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Diseases

Genetic and Rare Diseases Information Center (GARD)

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Wolff-Parkinson-White syndrome


Other Names for this Disease

  • Anomalous ventricular excitation syndrome
  • Auriculoventricular accessory pathway syndrome
  • False bundle branch block syndrome
  • Preexcitation syndrome
  • Ventricular familial preexcitation syndrome
See Disclaimer regarding information on this site. Some links on this page may take you to organizations outside of the National Institutes of Health.

Your Question

Can you do weight training or any other types of exercises if you have Wolff-Parkinson-White syndrome?

Our Answer

We have identified the following information that we hope you find helpful. If you still have questions, please contact us.

What are the exercise recommendations for individuals with Wolff-Parkinson-White syndrome?

Patients with Wolff-Parkinson-White syndrome that do not have have tachycardia on ECG studies, usually do not have exercise restrictions. However, patients with tachycardia should avoid participating in competitive sports.[1] The lifetime risk of developing an arrhythmia or of sudden cardiac death for individuals with Wolff-Parkinson-White syndrome cannot be predicted. Unfortunately, specific risk factors that lead to arrhythmias and sudden cardiac death are not well established either, because no long-term follow-up studies in patients are currently available. Current management of WPW syndrome invovles electrophysiological testing and catheter ablation as needed.[2] Many patients can return to competitive sports after ablations have been successfully performed.[1] However, specific exercise guidelines are not established and you may need to consult with your medical provider to discuss personal recommendations.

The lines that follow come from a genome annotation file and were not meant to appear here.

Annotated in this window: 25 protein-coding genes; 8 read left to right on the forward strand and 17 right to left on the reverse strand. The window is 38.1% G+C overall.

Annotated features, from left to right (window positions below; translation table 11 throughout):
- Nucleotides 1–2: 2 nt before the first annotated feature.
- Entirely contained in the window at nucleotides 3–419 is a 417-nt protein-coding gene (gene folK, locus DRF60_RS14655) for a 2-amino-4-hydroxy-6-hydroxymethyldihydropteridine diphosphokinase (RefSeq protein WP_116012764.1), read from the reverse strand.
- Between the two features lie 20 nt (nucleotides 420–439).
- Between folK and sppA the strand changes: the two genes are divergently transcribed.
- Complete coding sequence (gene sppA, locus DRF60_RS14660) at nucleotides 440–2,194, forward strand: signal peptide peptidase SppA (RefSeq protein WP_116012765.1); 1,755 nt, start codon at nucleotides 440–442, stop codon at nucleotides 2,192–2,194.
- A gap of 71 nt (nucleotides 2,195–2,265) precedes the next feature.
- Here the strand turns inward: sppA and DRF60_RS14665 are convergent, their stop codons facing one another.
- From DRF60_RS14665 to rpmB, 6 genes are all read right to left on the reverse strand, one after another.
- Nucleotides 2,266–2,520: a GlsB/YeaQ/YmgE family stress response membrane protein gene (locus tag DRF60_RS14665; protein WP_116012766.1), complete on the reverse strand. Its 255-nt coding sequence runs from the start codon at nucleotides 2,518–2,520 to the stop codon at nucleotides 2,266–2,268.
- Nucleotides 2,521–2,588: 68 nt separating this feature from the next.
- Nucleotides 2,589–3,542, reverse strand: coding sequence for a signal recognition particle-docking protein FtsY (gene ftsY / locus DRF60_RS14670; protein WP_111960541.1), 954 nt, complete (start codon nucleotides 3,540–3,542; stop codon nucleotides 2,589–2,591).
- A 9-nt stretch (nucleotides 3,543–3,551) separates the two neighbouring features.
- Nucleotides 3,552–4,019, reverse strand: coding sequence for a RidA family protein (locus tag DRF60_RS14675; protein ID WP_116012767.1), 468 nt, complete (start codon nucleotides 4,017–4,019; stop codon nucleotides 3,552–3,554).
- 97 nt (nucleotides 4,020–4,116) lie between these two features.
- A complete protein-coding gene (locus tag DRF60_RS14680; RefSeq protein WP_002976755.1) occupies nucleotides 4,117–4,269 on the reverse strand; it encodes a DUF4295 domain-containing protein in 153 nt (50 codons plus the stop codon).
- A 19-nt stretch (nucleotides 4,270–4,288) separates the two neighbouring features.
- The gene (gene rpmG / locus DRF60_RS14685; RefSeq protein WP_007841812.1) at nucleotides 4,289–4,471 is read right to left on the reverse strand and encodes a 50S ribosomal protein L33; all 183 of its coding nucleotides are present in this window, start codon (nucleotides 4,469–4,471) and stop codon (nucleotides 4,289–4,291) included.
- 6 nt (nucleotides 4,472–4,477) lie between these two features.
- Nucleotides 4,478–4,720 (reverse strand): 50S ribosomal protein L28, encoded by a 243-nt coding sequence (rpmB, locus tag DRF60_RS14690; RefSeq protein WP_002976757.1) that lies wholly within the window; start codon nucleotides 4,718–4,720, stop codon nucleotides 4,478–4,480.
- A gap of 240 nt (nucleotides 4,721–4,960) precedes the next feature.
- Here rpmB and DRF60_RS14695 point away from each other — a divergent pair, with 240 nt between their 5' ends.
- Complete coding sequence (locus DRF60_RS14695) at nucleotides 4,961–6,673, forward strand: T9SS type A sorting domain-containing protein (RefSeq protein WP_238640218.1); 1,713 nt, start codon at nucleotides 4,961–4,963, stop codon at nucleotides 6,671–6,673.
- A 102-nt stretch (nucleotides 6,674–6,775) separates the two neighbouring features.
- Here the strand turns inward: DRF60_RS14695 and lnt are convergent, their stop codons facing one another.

Last updated: 8/27/2012

References
Other Names for this Disease
  • Anomalous ventricular excitation syndrome
  • Auriculoventricular accessory pathway syndrome
  • False bundle branch block syndrome
  • Preexcitation syndrome
  • Ventricular familial preexcitation syndrome
See Disclaimer regarding information on this site. Some links on this page may take you to organizations outside of the National Institutes of Health.